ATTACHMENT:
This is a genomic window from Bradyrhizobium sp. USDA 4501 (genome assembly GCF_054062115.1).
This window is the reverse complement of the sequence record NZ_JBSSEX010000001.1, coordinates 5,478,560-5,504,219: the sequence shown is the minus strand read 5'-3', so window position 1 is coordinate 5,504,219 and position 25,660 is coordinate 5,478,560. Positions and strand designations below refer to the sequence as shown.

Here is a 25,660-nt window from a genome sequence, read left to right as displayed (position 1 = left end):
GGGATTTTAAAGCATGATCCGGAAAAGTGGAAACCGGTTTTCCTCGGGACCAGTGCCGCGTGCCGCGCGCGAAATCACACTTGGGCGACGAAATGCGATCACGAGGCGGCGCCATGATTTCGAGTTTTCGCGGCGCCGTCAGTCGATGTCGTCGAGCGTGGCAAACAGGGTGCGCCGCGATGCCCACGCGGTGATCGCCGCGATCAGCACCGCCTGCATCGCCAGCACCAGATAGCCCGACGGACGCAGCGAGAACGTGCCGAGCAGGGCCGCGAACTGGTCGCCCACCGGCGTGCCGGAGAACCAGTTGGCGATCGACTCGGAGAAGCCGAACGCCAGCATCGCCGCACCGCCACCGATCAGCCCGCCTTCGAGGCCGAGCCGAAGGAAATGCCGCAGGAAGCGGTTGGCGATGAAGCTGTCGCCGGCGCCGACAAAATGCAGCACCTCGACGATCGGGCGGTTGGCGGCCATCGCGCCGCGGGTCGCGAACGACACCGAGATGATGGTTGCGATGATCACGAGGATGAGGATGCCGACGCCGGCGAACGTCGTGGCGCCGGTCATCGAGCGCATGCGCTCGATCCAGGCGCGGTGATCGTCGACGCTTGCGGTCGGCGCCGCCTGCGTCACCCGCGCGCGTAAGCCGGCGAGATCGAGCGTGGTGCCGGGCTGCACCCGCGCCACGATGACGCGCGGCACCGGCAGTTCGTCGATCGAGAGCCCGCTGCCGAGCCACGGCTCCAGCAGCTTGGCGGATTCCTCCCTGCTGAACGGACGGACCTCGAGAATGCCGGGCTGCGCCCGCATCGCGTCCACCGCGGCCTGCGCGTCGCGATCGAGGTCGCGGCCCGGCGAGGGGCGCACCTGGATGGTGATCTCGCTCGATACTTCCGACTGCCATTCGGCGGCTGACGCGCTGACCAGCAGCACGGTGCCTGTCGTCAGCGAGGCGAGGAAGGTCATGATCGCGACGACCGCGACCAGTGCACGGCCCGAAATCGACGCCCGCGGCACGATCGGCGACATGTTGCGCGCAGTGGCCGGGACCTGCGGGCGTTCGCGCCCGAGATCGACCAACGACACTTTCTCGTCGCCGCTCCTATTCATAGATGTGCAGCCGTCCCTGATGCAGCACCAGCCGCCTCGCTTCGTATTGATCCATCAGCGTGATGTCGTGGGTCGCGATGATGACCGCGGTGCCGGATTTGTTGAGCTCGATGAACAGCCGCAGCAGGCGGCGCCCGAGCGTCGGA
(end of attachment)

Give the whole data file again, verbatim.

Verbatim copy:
This is a genomic window from Bradyrhizobium sp. USDA 4501 (genome assembly GCF_054062115.1).
This window is the reverse complement of the sequence record NZ_JBSSEX010000001.1, coordinates 5,478,560-5,504,219: the sequence shown is the minus strand read 5'-3', so window position 1 is coordinate 5,504,219 and position 25,660 is coordinate 5,478,560. Positions and strand designations below refer to the sequence as shown.

Here is a 25,660-nt window from a genome sequence, read left to right as displayed (position 1 = left end):
GGGATTTTAAAGCATGATCCGGAAAAGTGGAAACCGGTTTTCCTCGGGACCAGTGCCGCGTGCCGCGCGCGAAATCACACTTGGGCGACGAAATGCGATCACGAGGCGGCGCCATGATTTCGAGTTTTCGCGGCGCCGTCAGTCGATGTCGTCGAGCGTGGCAAACAGGGTGCGCCGCGATGCCCACGCGGTGATCGCCGCGATCAGCACCGCCTGCATCGCCAGCACCAGATAGCCCGACGGACGCAGCGAGAACGTGCCGAGCAGGGCCGCGAACTGGTCGCCCACCGGCGTGCCGGAGAACCAGTTGGCGATCGACTCGGAGAAGCCGAACGCCAGCATCGCCGCACCGCCACCGATCAGCCCGCCTTCGAGGCCGAGCCGAAGGAAATGCCGCAGGAAGCGGTTGGCGATGAAGCTGTCGCCGGCGCCGACAAAATGCAGCACCTCGACGATCGGGCGGTTGGCGGCCATCGCGCCGCGGGTCGCGAACGACACCGAGATGATGGTTGCGATGATCACGAGGATGAGGATGCCGACGCCGGCGAACGTCGTGGCGCCGGTCATCGAGCGCATGCGCTCGATCCAGGCGCGGTGATCGTCGACGCTTGCGGTCGGCGCCGCCTGCGTCACCCGCGCGCGTAAGCCGGCGAGATCGAGCGTGGTGCCGGGCTGCACCCGCGCCACGATGACGCGCGGCACCGGCAGTTCGTCGATCGAGAGCCCGCTGCCGAGCCACGGCTCCAGCAGCTTGGCGGATTCCTCCCTGCTGAACGGACGGACCTCGAGAATGCCGGGCTGCGCCCGCATCGCGTCCACCGCGGCCTGCGCGTCGCGATCGAGGTCGCGGCCCGGCGAGGGGCGCACCTGGATGGTGATCTCGCTCGATACTTCCGACTGCCATTCGGCGGCTGACGCGCTGACCAGCAGCACGGTGCCTGTCGTCAGCGAGGCGAGGAAGGTCATGATCGCGACGACCGCGACCAGTGCACGGCCCGAAATCGACGCCCGCGGCACGATCGGCGACATGTTGCGCGCAGTGGCCGGGACCTGCGGGCGTTCGCGCCCGAGATCGACCAACGACACTTTCTCGTCGCCGCTCCTATTCATAGATGTGCAGCCGTCCCTGATGCAGCACCAGCCGCCTCGCTTCGTATTGATCCATCAGCGTGATGTCGTGGGTCGCGATGATGACCGCGGTGCCGGATTTGTTGAGCTCGATGAACAGCCGCAGCAGGCGGCGCCCGAGCGTCGGA